Episode 11 The Other Woman

All of the LSD aura has left Roger Sterling, as he equals Pete in engaging in the second lowest form of pimping, that of pimping a wife or lover, as we must recall Pete’s disappointment with his wife in not getting him published in a proper magazine when she could have.  Of course, as far as we know, he is still outpacing Roger in the rape and blackmail categories. One wonders how far Pete will go?  Would he have succeeded where Sal Romano failed, and have taken it up the ass for Lucky Strike? Or is he just willing to sell his soul and other people’s asses?  

Don’s fear of acting coming between Megan and him surfaced as she auditioned for a play in Boston. Should she leave NYC if opportunity knocks? I say no, because if she is a good actress she can thrive in NYC, and have the two things she loves most.

After, Don and Joan’s wonderful afternoon of Platonic love last episode, Don is disappointed in her behavior, but I, for one, can not blame her. She gave herself away too cheaply in the past (especially to Sterling), and now used her most marketable assets to get what she needed.  Lane was helpful in this, but, of course, for the wrong reason.

Peggy also disappointed Don, and I think she done him wrong. When Anna died, Don cried to Peggy, that “She [Anna] was the only one who understood him.” And Peggy replied,  “That’s not true.” If Peggy was thinking that she understood him, she was wrong.  If she understood him, she would not have left.  She is too thin-skinned and in need of constant reassurance, and Don, while he can be kind and chivalrous, is still a tough love kind of guy; you can see this in the way he treats his daughter. The closing Kinks tune,You Really Got Me, is Don’s lament.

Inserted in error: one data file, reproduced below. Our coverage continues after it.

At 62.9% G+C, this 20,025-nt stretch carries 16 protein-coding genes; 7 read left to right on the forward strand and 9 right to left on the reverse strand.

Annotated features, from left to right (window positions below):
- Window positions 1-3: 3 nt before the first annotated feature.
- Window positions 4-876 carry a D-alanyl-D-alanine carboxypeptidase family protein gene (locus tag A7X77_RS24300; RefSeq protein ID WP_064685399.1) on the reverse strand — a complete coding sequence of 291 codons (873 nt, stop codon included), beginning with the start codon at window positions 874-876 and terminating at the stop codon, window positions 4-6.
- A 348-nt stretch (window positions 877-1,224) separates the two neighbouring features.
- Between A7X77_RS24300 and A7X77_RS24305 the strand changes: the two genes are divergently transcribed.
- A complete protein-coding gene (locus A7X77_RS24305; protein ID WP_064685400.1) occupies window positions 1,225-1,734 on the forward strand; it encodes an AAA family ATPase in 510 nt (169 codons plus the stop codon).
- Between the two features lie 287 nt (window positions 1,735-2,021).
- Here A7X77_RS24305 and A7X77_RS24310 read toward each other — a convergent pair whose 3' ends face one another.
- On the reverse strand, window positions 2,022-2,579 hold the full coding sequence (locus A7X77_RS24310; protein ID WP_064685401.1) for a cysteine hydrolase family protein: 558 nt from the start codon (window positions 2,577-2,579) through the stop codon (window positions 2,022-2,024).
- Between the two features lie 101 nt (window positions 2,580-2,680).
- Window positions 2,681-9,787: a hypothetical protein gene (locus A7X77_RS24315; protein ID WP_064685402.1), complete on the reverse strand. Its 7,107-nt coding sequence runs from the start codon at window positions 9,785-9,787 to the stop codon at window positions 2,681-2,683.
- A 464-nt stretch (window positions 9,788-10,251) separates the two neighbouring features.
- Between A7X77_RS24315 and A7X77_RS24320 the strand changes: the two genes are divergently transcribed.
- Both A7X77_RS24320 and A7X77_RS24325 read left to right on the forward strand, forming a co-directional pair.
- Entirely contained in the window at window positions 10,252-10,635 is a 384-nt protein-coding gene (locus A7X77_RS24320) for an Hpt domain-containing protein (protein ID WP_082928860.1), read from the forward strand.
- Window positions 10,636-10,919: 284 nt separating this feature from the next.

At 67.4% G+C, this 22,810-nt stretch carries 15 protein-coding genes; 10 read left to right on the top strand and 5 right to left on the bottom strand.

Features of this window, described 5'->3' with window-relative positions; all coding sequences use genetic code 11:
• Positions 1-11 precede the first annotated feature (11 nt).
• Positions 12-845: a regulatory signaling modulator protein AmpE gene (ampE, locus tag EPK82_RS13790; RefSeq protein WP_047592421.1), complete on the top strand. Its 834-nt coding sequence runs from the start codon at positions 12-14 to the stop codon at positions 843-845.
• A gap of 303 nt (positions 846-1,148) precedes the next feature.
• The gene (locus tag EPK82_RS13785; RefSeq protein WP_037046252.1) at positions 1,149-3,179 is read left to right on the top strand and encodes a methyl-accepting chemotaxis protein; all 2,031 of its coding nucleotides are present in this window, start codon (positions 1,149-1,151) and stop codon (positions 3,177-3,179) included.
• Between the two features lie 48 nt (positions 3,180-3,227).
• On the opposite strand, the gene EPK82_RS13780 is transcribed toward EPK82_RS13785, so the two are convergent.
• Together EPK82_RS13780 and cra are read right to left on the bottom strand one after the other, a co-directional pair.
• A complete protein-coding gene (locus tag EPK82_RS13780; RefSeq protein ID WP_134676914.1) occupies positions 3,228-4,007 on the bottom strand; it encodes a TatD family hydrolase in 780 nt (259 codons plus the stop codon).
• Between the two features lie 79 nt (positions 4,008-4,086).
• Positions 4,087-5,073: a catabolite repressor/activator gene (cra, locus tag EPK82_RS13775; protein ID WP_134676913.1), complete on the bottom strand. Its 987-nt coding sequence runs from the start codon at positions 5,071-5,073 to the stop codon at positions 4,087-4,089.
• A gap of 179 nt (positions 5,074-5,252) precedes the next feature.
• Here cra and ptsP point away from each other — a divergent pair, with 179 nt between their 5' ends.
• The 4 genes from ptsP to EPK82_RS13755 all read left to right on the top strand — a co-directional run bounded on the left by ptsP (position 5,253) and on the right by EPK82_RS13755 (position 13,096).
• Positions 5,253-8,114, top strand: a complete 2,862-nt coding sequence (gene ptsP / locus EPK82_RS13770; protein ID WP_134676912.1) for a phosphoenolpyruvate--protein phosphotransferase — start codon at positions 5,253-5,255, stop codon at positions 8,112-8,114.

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7 responses to “Episode 11 The Other Woman

  1. Robert

    Have to disagree on comment about Megan. A play rarely starts in NY, especially if it’s eventual destination is Broadway. Boston is a traditional location where plays shake out; if she will not travel then she should forget about acting

  2. Robert

    This may be the beginning of a break that Dom makes with the firm. Is Draper and Olsen in the future after she realizes what a creative environment Don creates

  3. Kim

    I’m proud of Peggy. Given that it’s the late ‘60s, there is certainly a firm that would be more accepting of a female copywriter. Look at the direction SCDP is heading in – they let their office manager sleep with someone to get an account that they feel they can’t even let a female copywriter work on.

    • Peggy is a good copywriter and diligent worker, but there is no reason to assume that she will be treated any differently in her new agency. The fellow who hired her also has the pleasure of sticking it to Don. As for the pimping at SCDP, the circumstances are somewhat unusual. Ordinarily, Lane would have opposed it, but he is desperately trying to cover up his embezzlement. Roger is angry with Joan for spurning all of his advances, Bert is a realist and libertarian, so if it is alright with Joan, it is alright with him. Pete, of course, is just a well-garbed guttersnipe, who presented it in a way to show Joan was amenable for the right price.

  4. Kathy

    Great analysis.

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